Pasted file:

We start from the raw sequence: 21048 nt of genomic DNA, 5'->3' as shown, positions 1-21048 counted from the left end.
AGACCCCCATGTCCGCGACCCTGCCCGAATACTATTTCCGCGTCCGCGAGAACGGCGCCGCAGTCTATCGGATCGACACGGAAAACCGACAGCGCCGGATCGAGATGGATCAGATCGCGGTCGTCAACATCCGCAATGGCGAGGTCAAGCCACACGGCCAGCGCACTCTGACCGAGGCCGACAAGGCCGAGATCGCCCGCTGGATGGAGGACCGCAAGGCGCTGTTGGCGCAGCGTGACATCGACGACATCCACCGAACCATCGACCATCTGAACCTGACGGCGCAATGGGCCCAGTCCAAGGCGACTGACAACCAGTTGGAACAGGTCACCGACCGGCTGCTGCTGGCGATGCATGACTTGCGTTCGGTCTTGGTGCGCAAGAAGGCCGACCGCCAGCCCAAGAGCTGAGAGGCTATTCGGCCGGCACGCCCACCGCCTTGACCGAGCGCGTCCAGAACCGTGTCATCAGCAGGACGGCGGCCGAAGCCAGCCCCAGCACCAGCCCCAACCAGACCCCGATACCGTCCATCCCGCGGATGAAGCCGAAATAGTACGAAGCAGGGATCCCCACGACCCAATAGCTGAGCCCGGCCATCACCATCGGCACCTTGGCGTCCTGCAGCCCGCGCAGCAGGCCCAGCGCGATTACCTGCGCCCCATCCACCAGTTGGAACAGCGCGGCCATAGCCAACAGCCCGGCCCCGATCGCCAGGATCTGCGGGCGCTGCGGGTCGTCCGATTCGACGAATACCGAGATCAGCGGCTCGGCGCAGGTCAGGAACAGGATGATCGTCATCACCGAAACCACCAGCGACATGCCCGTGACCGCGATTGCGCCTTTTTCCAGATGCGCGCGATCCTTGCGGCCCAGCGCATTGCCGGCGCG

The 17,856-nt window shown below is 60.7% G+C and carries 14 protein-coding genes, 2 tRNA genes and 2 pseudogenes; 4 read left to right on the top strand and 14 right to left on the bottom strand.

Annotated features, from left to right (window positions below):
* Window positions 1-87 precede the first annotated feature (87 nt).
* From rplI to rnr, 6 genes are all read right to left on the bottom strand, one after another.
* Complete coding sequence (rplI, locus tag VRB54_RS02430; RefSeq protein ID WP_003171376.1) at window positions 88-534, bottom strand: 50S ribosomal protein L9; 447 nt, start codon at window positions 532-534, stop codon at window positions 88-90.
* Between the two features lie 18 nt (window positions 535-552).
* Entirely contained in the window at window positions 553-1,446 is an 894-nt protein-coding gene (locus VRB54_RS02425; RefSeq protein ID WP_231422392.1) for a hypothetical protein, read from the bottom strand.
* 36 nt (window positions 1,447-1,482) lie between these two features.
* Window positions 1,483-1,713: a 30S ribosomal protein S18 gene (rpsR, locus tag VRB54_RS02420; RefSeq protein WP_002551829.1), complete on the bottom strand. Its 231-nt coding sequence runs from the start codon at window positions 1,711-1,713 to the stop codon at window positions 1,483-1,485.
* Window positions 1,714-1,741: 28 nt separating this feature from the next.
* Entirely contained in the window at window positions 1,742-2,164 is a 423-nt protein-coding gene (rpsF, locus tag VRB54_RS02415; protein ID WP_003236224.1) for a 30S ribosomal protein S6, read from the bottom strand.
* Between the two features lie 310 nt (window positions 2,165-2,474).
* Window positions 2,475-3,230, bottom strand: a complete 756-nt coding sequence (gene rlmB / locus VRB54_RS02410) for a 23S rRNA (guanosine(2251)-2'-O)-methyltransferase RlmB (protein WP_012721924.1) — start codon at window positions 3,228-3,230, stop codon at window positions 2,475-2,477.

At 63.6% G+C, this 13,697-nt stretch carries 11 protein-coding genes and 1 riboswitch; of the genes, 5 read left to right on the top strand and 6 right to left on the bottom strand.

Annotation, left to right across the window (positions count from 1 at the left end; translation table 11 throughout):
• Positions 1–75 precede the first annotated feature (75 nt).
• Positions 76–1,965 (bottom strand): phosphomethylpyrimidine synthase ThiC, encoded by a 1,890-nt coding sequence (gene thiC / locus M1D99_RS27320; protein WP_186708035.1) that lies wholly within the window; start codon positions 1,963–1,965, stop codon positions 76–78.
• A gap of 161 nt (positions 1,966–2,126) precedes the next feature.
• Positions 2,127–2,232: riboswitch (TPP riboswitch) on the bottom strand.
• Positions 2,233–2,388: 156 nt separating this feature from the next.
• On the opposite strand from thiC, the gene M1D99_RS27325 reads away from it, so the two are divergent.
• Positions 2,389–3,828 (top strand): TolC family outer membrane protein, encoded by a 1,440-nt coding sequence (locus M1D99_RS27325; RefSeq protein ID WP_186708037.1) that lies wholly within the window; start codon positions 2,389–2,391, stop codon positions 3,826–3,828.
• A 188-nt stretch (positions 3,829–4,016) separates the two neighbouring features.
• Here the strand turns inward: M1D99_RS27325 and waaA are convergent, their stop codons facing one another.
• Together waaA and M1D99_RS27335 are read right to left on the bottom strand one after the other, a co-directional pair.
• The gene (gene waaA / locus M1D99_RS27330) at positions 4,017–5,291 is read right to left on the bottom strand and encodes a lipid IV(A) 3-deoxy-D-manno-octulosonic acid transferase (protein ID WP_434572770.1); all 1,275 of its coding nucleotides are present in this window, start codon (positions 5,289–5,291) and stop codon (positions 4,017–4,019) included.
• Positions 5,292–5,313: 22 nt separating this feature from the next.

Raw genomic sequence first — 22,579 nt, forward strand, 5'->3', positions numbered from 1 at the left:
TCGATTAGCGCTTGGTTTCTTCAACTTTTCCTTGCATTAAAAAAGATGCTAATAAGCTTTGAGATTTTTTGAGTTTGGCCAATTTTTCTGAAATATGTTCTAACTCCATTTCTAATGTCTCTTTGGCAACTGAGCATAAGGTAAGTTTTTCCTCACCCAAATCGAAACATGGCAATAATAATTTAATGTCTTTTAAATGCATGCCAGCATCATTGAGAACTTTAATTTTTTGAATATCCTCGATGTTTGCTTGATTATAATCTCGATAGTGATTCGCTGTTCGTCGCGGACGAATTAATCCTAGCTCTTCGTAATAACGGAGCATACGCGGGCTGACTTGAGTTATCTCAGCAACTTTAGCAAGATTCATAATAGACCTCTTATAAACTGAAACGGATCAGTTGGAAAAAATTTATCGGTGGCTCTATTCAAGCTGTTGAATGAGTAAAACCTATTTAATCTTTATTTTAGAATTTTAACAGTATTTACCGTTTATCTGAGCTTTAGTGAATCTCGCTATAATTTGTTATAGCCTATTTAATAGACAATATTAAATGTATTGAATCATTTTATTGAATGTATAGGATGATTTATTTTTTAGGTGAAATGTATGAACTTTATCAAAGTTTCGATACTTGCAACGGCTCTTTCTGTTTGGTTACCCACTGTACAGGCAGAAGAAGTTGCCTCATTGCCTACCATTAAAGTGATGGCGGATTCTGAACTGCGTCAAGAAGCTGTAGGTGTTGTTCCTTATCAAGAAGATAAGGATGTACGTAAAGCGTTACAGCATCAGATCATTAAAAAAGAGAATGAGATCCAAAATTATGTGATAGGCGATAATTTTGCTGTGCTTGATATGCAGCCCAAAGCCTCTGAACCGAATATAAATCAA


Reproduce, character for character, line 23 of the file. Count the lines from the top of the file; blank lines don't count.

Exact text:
• On the opposite strand from thiC, the gene M1D99_RS27325 reads away from it, so the two are divergent.